The usual way in which this is done is by creating an ownership structure of two holding companies, each of which is listed in a different market. These then own 50% each of the group of companies that is the actual business.
The commonest reason for a dual listing is a need to list in two different countries. This may happen because of:
- a merger of companies listed in different countries, or,
- a new listing to gain access to capital from a larger market.
The best known examples of the first of these are the Anglo-Dutch groups Unilever and Reed Elsevier. What was once the most prominent example, Shell, is no longer dual listed.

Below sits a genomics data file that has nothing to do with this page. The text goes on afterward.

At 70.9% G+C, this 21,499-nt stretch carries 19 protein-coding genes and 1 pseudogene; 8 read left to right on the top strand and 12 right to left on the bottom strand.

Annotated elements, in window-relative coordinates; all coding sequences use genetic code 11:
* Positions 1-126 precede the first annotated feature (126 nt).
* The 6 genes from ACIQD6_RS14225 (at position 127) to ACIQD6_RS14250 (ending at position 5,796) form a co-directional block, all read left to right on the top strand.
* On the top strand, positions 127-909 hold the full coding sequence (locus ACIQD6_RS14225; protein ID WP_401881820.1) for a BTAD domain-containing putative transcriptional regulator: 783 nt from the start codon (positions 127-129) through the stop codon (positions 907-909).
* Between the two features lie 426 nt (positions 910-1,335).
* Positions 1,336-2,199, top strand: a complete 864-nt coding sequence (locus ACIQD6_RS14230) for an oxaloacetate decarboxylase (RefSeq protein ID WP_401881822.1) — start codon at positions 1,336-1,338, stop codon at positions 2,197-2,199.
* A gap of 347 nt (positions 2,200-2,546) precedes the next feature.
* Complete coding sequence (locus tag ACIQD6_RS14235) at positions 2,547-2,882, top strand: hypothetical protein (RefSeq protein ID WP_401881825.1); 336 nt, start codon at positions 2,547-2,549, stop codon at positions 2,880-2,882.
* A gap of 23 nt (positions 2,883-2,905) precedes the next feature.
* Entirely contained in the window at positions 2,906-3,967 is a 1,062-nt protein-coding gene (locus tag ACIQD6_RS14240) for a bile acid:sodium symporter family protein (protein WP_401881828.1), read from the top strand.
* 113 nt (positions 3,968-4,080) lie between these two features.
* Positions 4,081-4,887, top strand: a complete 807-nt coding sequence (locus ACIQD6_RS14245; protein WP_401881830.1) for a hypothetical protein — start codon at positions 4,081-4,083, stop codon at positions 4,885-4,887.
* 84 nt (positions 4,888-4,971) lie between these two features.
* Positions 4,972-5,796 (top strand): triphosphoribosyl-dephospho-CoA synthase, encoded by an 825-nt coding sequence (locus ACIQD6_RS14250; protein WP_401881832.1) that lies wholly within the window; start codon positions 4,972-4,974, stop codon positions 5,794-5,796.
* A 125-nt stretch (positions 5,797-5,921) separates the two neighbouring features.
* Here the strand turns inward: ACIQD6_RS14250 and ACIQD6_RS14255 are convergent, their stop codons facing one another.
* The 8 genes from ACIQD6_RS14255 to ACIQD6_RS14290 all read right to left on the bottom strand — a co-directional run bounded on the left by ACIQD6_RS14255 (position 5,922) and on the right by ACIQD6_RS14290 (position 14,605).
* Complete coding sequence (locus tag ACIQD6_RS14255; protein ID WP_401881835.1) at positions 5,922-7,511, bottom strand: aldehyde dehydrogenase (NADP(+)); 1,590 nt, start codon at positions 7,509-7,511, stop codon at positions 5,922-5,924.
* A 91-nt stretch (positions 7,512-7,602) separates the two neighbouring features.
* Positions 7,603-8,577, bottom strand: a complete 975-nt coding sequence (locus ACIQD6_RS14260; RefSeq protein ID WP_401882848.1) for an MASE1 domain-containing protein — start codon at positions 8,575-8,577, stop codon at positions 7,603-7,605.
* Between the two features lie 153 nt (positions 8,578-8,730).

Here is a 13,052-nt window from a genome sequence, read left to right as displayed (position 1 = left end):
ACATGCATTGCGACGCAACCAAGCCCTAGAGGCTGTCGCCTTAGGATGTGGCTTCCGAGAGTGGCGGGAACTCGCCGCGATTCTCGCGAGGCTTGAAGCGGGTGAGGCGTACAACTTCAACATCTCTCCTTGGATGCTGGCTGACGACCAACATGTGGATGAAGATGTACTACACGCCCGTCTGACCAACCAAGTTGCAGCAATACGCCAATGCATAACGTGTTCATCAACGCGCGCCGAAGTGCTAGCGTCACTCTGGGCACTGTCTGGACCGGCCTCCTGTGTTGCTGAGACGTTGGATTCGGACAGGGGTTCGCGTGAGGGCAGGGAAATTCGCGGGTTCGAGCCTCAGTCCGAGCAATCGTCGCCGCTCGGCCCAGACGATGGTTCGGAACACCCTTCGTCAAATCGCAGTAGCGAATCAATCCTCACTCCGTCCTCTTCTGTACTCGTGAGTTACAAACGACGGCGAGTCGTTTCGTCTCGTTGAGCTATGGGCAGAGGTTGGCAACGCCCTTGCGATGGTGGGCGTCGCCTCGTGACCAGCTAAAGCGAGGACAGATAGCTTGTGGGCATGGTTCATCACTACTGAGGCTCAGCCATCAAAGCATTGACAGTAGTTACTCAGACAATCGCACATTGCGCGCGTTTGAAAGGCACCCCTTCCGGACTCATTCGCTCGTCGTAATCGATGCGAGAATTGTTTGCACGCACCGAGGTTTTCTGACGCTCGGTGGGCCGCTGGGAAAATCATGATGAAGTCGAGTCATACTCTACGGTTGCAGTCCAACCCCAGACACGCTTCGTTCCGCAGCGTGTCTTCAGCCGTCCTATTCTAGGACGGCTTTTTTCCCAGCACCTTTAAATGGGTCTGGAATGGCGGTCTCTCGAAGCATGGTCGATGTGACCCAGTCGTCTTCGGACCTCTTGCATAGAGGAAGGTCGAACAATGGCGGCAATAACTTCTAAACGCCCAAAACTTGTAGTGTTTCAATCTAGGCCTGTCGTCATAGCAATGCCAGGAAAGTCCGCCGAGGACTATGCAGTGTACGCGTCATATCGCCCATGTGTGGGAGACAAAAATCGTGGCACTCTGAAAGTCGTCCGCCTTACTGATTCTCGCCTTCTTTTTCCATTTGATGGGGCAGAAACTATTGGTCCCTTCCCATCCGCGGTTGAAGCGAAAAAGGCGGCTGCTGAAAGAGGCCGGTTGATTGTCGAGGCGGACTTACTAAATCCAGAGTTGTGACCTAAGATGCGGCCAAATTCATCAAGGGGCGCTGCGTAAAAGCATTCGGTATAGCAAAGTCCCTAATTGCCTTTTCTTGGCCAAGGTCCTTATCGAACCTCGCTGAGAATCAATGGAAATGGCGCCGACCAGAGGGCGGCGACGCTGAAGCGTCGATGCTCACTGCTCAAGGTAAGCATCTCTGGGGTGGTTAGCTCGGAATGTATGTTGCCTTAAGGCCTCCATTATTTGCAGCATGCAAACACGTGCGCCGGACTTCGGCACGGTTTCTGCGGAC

The second are typically companies that are already listed in their home country which, as they get bigger, find it useful to have access to the the larger amounts of money they can raise in larger markets. In the interests of their existing (home country) shareholders they need to retain their original listing.
The importance of some dual listings has diminished a little as it has become easier and cheaper for even private investors to trade in foreign markets.
Dual listed companies have special corporate governance requirements. The interest the shareholders in each of the listed companies have in the business is the same. This is usually addressed by guaranteeing equal rights in all respects (most importantly voting rights and dividends) and by an appropriate management structure (such a unified board). This implies contracts between the two listed companies and appropriate internal structures within each company.
Some problems can occur with dual listings. For example:
- the shares may trade at a discount in one market,
- the shares may be less liquid in one market,
- The complex legal aspects of the structure may add bureaucracy.